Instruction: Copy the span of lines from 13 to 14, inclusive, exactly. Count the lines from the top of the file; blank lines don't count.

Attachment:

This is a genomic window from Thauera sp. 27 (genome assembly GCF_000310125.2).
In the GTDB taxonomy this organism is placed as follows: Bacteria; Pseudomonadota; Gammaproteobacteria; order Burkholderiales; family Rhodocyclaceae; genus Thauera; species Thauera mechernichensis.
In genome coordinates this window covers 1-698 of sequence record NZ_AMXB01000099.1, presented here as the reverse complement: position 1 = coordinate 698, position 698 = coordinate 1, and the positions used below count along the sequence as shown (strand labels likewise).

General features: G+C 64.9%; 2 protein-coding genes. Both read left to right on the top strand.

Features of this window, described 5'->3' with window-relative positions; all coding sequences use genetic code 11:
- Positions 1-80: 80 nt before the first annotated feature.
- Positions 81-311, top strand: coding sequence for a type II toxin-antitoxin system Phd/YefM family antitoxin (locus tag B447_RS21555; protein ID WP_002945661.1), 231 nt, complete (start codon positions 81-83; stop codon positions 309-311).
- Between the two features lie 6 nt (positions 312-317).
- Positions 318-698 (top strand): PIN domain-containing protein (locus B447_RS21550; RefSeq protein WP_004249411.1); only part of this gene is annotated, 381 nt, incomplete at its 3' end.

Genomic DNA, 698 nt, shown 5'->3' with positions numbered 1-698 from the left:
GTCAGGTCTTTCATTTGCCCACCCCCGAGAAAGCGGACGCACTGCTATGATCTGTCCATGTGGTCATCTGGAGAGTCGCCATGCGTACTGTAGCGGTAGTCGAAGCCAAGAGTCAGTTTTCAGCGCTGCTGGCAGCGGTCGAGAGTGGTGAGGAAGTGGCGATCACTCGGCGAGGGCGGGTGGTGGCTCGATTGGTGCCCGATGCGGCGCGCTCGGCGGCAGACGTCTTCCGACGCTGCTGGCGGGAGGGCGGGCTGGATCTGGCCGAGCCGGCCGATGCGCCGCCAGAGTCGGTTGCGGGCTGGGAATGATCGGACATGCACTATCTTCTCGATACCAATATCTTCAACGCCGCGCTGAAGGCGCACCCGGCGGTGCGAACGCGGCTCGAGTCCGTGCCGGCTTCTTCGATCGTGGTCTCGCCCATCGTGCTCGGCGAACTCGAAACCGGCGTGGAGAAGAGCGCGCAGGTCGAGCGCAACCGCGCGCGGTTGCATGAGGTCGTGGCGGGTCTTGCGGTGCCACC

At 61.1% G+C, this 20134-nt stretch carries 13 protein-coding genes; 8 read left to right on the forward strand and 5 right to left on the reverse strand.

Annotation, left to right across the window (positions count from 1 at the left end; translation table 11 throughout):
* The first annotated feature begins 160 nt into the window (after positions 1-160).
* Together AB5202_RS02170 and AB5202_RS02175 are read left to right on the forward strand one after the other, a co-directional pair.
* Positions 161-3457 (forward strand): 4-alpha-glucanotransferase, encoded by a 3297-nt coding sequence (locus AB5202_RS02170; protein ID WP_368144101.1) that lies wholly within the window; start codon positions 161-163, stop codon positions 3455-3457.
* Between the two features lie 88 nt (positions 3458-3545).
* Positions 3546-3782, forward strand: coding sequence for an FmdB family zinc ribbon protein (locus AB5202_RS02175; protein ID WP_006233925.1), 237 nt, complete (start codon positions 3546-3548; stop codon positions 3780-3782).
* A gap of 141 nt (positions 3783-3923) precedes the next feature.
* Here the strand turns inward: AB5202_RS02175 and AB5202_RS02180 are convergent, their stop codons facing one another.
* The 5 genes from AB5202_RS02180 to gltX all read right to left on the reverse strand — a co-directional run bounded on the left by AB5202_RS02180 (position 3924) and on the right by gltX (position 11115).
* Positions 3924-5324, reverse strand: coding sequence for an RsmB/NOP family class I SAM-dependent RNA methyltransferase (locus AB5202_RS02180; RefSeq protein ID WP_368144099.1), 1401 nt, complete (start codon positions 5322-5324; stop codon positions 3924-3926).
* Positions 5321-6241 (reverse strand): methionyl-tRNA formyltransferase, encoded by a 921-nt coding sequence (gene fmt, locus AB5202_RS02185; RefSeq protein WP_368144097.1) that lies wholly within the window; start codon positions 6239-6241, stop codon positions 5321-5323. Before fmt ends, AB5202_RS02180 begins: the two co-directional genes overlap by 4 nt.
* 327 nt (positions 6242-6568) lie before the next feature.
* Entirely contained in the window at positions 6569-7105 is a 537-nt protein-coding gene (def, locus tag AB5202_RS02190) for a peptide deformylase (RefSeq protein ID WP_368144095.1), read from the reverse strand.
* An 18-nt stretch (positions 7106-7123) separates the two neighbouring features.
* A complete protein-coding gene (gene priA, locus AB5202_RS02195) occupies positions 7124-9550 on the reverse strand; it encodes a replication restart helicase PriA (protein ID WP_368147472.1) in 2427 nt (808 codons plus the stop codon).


Annotation, left to right across the window (positions count from 1 at the left end; translation table 11 throughout):
* The first annotated feature begins 160 nt into the window (after positions 1-160).